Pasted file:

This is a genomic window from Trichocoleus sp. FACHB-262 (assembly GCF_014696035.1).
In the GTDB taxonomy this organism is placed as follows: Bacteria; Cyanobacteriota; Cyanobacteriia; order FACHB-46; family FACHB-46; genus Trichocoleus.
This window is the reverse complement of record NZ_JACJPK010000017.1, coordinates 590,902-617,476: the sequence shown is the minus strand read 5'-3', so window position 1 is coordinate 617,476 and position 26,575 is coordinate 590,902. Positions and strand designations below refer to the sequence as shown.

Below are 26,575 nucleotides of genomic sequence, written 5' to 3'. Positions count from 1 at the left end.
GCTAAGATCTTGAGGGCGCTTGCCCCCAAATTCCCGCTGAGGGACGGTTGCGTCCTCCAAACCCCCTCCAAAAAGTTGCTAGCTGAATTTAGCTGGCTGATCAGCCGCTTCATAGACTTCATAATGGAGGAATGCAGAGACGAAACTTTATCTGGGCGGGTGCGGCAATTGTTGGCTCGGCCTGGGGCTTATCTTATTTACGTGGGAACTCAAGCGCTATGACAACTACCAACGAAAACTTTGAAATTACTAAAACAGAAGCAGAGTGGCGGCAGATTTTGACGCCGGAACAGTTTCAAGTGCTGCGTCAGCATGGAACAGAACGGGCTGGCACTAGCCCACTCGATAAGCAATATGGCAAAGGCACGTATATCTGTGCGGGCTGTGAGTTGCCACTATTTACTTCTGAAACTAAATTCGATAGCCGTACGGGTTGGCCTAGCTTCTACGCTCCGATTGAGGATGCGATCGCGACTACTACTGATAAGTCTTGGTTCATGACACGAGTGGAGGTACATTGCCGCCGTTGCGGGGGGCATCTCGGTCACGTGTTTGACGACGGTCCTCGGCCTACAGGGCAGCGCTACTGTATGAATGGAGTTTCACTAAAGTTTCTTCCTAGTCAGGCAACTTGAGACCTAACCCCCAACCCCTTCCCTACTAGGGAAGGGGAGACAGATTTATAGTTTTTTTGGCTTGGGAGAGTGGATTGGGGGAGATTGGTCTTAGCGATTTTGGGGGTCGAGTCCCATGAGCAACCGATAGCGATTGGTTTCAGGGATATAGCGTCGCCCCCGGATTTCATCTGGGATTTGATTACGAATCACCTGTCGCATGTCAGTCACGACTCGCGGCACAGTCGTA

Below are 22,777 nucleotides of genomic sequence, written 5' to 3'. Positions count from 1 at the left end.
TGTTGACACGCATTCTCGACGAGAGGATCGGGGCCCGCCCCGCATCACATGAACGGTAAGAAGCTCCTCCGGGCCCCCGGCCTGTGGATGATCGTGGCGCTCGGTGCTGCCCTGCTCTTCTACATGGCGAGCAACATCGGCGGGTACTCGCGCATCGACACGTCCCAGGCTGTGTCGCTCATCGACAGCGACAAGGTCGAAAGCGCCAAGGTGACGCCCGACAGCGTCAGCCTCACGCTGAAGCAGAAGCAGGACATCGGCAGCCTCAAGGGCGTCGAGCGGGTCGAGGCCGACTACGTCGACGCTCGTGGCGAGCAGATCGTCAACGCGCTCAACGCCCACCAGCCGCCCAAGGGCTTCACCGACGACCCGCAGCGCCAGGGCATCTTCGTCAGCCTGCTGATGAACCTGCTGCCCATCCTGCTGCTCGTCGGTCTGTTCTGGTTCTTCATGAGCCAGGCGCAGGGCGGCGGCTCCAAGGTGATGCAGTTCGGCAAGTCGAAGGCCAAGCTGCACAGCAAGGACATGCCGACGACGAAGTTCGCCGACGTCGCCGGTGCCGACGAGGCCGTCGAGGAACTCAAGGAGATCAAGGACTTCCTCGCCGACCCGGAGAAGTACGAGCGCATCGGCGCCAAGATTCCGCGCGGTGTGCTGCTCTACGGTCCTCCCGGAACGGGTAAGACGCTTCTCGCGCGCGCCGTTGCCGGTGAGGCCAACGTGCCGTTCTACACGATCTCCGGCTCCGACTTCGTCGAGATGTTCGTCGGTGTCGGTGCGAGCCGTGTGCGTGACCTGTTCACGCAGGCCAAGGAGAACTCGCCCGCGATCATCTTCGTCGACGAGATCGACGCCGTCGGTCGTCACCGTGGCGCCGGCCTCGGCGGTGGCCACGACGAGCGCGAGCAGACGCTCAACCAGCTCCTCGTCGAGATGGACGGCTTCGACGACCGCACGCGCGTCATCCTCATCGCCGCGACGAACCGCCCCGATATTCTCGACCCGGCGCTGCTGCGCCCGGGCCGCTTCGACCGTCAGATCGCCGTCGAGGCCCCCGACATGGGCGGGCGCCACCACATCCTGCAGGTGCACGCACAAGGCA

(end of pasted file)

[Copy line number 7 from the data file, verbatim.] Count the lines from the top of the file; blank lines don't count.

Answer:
TGTTGACACGCATTCTCGACGAGAGGATCGGGGCCCGCCCCGCATCACATGAACGGTAAGAAGCTCCTCCGGGCCCCCGGCCTGTGGATGATCGTGGCGCTCGGTGCTGCCCTGCTCTTCTACATGGCGAGCAACATCGGCGGGTACTCGCGCATCGACACGTCCCAGGCTGTGTCGCTCATCGACAGCGACAAGGTCGAAAGCGCCAAGGTGACGCCCGACAGCGTCAGCCTCACGCTGAAGCAGAAGCAGGACATCGGCAGCCTCAAGGGCGTCGAGCGGGTCGAGGCCGACTACGTCGACGCTCGTGGCGAGCAGATCGTCAACGCGCTCAACGCCCACCAGCCGCCCAAGGGCTTCACCGACGACCCGCAGCGCCAGGGCATCTTCGTCAGCCTGCTGATGAACCTGCTGCCCATCCTGCTGCTCGTCGGTCTGTTCTGGTTCTTCATGAGCCAGGCGCAGGGCGGCGGCTCCAAGGTGATGCAGTTCGGCAAGTCGAAGGCCAAGCTGCACAGCAAGGACATGCCGACGACGAAGTTCGCCGACGTCGCCGGTGCCGACGAGGCCGTCGAGGAACTCAAGGAGATCAAGGACTTCCTCGCCGACCCGGAGAAGTACGAGCGCATCGGCGCCAAGATTCCGCGCGGTGTGCTGCTCTACGGTCCTCCCGGAACGGGTAAGACGCTTCTCGCGCGCGCCGTTGCCGGTGAGGCCAACGTGCCGTTCTACACGATCTCCGGCTCCGACTTCGTCGAGATGTTCGTCGGTGTCGGTGCGAGCCGTGTGCGTGACCTGTTCACGCAGGCCAAGGAGAACTCGCCCGCGATCATCTTCGTCGACGAGATCGACGCCGTCGGTCGTCACCGTGGCGCCGGCCTCGGCGGTGGCCACGACGAGCGCGAGCAGACGCTCAACCAGCTCCTCGTCGAGATGGACGGCTTCGACGACCGCACGCGCGTCATCCTCATCGCCGCGACGAACCGCCCCGATATTCTCGACCCGGCGCTGCTGCGCCCGGGCCGCTTCGACCGTCAGATCGCCGTCGAGGCCCCCGACATGGGCGGGCGCCACCACATCCTGCAGGTGCACGCACAAGGCA